Students Will Do Well not to Fall into Old Habits of Previous Generation
The transition of the final quarter of 2013 into the New Year has sparked an unfamiliar sense of optimism amongst business, economic and political discussions across the country. On the 6th of October 2013, I sat down and opened the business section of the Sunday Indo (Sindo) to read an interesting headline: “Champagne sales rising in a clear sign of recovery”. I thought to myself: ‘people must feel the end is near and finally we can crack open the bottles once more’. That sense of optimism had hit me too, ed which it had for the first time in years reading a business section of any paper. When i finished reading the article, with a more springier step than usual I went up to study for my Economic Policy Analysis mid-term that was coming up. I soon realised when I looked at the debt to GDP figures from my notes, rather than Champagne sales, my optimism was left in the green bin along with the Sindo. I turned 21 on the Monday the 7th of October, the next day, which may have been what I had mistaken my good mood for all along. After reading the paper later that Sunday my Dad asked did I need anything from the offo for my birthday tomorrow? “Ah sure, a few of the lads are coming up tomorrow, may as well pick up some bottles of Champagne”.
That optimism has not, as some may have thought, lived a short existence. It seems to have gathered momentum and continued into the new year as good news stories hit our headlines in an unbroken sequence not seen in years. From successful emergence from official lending schemes (bailout), and technical emergence from recession (two consecutive quarters of GDP growth) to banking inquiry progress. These are all true, so it now seems like a good time to ask is there good reason to be optimistic after so long?
No. Putting our debt difficulties into context is no easy task as sometimes looking at the figures, it becomes, in real terms- incomprehensible. So many billions, so much debt. Thankfully there is a field of research dedicated to this miserable reality, and you know it well. Also known as the ‘dismal science’, and my chosen degree for the last 3 years, economics seems a good place to start as I look into the basis of the media’s recent optimism.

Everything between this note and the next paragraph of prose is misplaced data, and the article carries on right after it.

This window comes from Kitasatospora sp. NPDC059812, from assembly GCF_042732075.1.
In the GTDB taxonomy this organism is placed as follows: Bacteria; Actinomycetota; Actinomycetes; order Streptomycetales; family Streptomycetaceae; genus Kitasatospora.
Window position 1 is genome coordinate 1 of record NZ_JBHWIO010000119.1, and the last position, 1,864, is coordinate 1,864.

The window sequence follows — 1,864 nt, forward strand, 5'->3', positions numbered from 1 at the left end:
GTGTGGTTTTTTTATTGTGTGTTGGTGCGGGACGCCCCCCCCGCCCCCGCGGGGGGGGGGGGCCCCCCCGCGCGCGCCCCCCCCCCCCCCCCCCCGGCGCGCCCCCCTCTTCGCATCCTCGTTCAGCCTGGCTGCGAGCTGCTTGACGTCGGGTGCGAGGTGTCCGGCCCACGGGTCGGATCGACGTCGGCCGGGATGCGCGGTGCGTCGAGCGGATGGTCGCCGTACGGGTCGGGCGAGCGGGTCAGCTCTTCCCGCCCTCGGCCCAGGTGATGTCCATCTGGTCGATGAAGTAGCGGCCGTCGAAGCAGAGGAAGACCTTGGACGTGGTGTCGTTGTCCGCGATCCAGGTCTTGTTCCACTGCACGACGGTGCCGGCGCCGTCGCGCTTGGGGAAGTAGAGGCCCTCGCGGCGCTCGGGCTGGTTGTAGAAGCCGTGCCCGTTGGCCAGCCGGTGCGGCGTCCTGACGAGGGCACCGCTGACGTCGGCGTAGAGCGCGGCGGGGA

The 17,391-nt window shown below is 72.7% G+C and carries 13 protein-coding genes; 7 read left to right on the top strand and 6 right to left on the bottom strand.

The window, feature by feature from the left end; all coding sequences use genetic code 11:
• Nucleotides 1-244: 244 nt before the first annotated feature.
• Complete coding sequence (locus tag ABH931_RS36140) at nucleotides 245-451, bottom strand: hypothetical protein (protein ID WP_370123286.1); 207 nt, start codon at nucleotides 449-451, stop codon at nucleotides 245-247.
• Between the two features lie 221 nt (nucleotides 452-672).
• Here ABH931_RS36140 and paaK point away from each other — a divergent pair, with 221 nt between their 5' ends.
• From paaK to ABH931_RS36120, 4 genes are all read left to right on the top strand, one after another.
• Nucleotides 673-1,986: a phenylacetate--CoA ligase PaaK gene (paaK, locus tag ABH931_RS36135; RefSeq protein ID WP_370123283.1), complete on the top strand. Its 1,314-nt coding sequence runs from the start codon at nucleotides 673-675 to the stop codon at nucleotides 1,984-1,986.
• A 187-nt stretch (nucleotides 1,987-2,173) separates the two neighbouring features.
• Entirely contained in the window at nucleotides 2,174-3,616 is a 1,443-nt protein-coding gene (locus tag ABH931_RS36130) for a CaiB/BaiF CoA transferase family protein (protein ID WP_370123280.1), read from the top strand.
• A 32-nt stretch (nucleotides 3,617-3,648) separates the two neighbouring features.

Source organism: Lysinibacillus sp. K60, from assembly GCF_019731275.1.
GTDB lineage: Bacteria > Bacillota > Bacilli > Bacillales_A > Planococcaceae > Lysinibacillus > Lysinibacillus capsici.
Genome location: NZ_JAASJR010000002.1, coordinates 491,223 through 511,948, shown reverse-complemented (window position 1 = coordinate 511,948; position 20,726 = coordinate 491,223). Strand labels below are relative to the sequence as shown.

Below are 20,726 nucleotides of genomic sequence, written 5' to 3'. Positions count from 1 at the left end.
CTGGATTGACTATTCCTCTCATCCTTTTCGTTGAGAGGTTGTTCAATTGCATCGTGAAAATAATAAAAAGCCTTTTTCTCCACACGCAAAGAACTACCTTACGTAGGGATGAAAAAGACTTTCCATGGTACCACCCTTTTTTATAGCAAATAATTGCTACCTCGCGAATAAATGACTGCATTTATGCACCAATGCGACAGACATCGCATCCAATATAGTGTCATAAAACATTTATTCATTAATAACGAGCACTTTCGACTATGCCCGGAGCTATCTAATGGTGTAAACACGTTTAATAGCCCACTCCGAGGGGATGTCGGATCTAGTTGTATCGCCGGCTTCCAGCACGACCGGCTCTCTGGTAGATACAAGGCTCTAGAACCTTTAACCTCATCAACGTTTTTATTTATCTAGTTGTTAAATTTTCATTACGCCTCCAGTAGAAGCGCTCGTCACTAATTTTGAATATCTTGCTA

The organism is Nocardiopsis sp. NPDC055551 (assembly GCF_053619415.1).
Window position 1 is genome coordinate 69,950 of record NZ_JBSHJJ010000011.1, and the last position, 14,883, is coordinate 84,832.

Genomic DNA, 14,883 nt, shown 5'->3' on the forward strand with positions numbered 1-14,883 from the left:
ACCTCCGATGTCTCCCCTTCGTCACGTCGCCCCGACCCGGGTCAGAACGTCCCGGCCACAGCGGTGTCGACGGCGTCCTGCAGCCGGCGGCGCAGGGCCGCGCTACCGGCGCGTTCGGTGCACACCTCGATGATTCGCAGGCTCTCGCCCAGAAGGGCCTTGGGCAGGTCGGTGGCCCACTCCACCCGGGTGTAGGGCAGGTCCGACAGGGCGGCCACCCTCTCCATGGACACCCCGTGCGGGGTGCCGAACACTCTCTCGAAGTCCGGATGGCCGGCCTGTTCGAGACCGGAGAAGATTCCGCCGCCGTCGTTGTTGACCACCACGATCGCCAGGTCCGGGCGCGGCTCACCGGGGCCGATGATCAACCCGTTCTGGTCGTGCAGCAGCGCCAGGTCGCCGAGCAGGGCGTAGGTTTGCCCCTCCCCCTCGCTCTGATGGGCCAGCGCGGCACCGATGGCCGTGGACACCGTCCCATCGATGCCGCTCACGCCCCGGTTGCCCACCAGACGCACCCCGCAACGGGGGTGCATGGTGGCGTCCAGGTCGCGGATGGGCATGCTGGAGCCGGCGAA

1) Bailout Exit:
Irelands entrance into the Troika’s bailout programme meant a lot of things to lots of people. It meant anger for citizens, job losses for workers, headlines for papers, rhetoric for politicians, and repayments of bad investments for large investors but not homeowners. As we exit this official lenders programme it has only solidified these harsh realities, as a result for economic mismanagement for previous years. Taking all emotion and rhetoric aside, it means one thing and one thing only to me. €60 billion. From 2011-2013 the only thing that remains certain during this time of plenty of uncertainties is, we borrowed €60 billion, which is now nearly all spent. Exiting the bailout this month does nothing in the way to soften this reality, it simply affirms it. That €60 billion was not ours to spend, but now it’s ours to owe, long after we leave this bailout.
2) Emergence from Recession:
The term recession in economics is commonly defined as two down consecutive quarters of GDP. This is the definition the ECB has favoured in the past. This definition is also, a complete understatement of the Irish and European economy for the last 5 years. Compare this definition with a short synopsis of what occurred in Ireland.
We had a unique case of twin bubbles. The largest proportionate banking/property bubble which has ever happened anywhere ever, which eventually went bust. Simultaneously a public expenditure bubble which left us unable to access financial markets and with a Debt to GDP ratio of approx 120%. On top of this in 2013 we still borrowed over €1 billion every month.
I think this shows that our problems go far beyond two consecutive quarters of growth.
I will make no apologies if you now feel worse off than you did before picking up this paper, but not dealing with reality is what caused all the above. Economics is simply a study of scarcity, and right now our options are scarce. But we don’t need many, we just need the right ONE.
Dealing with our debt is the biggest problem facing our economy over the next decade. This limits us from Fiscal reaction to boost the economy. Mario Draghi’s ECB are the only ones who have a say in our interest rates, and money supply- scratch Monetary policy off our list of scarce options. Consumers carry excess debt in the form of mortgages, and job uncertainty will keep their money under the bed sheets.
In Colm McCarthy’s response to the Champagne article I mentioned at the start, Champagne sales are good if you’re French, not Irish. Which is the key to our solution. Only exports will save us. Naive Keynesianism will leave us further in debt and once more locked out of financial markets. Expect no help from the German controlled ECB. Consumer spending is fragile and leaks its way out through imports- which is nearly everything. Only selling to our neighbours will lead us out of another lost generation, and even that plan has its limits, but I better not dampen our spirits any further. Lets hope the decision makers have learned something in Leinster House- but unfortunately economically responsible policy makers are also scarce.